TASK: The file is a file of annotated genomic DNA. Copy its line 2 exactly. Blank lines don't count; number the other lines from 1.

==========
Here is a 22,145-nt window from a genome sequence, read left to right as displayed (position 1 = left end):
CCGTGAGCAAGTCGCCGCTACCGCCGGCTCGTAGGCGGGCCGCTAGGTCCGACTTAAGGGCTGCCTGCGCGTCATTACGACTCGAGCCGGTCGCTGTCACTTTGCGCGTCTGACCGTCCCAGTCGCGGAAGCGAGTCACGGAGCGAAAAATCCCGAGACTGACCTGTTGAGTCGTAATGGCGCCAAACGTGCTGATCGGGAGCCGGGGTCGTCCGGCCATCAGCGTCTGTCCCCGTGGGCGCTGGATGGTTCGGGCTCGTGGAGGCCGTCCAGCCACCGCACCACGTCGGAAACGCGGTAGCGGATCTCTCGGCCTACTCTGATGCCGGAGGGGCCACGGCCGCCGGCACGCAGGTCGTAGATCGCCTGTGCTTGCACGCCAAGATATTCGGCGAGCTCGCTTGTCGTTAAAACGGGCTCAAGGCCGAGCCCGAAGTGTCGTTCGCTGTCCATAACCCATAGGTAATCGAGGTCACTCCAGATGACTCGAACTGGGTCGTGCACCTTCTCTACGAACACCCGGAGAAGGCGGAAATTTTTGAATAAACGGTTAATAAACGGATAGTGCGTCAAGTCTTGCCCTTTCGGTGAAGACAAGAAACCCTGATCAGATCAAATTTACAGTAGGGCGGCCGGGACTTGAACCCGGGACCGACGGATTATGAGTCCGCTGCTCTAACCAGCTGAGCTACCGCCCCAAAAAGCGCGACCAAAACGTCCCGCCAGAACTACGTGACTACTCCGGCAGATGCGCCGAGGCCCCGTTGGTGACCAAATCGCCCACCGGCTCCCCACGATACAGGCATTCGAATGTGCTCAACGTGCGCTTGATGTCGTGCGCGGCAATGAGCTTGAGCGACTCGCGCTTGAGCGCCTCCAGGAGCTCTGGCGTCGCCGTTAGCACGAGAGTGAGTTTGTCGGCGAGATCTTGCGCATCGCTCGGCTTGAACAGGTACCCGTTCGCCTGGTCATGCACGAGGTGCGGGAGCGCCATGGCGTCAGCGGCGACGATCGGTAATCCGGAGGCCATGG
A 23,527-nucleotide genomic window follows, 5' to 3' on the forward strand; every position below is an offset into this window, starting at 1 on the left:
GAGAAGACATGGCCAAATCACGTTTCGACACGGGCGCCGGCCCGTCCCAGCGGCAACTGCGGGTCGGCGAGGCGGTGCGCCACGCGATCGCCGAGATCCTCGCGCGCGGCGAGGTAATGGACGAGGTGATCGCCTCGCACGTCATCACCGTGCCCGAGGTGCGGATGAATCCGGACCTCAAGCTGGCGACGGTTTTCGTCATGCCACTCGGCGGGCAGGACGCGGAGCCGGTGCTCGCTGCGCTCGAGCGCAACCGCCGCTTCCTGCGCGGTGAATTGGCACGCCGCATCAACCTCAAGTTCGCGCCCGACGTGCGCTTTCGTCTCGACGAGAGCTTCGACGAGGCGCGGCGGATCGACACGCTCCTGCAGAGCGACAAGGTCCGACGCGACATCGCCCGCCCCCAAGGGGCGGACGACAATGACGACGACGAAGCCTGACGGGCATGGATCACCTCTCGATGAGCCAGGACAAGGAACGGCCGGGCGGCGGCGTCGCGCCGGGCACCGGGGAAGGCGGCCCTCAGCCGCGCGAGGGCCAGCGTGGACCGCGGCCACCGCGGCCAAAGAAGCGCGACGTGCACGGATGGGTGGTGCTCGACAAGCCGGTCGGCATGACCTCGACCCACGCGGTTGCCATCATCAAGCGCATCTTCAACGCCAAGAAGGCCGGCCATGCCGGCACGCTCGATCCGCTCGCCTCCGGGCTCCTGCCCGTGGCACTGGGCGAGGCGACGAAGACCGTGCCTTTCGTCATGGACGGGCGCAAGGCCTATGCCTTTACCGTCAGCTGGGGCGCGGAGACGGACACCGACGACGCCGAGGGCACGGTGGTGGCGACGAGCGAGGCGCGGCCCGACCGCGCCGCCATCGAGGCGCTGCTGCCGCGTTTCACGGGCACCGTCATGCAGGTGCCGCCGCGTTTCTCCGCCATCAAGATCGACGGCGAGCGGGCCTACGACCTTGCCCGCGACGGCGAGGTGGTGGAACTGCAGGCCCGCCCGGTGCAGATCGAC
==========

CCGTGAGCAAGTCGCCGCTACCGCCGGCTCGTAGGCGGGCCGCTAGGTCCGACTTAAGGGCTGCCTGCGCGTCATTACGACTCGAGCCGGTCGCTGTCACTTTGCGCGTCTGACCGTCCCAGTCGCGGAAGCGAGTCACGGAGCGAAAAATCCCGAGACTGACCTGTTGAGTCGTAATGGCGCCAAACGTGCTGATCGGGAGCCGGGGTCGTCCGGCCATCAGCGTCTGTCCCCGTGGGCGCTGGATGGTTCGGGCTCGTGGAGGCCGTCCAGCCACCGCACCACGTCGGAAACGCGGTAGCGGATCTCTCGGCCTACTCTGATGCCGGAGGGGCCACGGCCGCCGGCACGCAGGTCGTAGATCGCCTGTGCTTGCACGCCAAGATATTCGGCGAGCTCGCTTGTCGTTAAAACGGGCTCAAGGCCGAGCCCGAAGTGTCGTTCGCTGTCCATAACCCATAGGTAATCGAGGTCACTCCAGATGACTCGAACTGGGTCGTGCACCTTCTCTACGAACACCCGGAGAAGGCGGAAATTTTTGAATAAACGGTTAATAAACGGATAGTGCGTCAAGTCTTGCCCTTTCGGTGAAGACAAGAAACCCTGATCAGATCAAATTTACAGTAGGGCGGCCGGGACTTGAACCCGGGACCGACGGATTATGAGTCCGCTGCTCTAACCAGCTGAGCTACCGCCCCAAAAAGCGCGACCAAAACGTCCCGCCAGAACTACGTGACTACTCCGGCAGATGCGCCGAGGCCCCGTTGGTGACCAAATCGCCCACCGGCTCCCCACGATACAGGCATTCGAATGTGCTCAACGTGCGCTTGATGTCGTGCGCGGCAATGAGCTTGAGCGACTCGCGCTTGAGCGCCTCCAGGAGCTCTGGCGTCGCCGTTAGCACGAGAGTGAGTTTGTCGGCGAGATCTTGCGCATCGCTCGGCTTGAACAGGTACCCGTTCGCCTGGTCATGCACGAGGTGCGGGAGCGCCATGGCGTCAGCGGCGACGATCGGTAATCCGGAGGCCATGG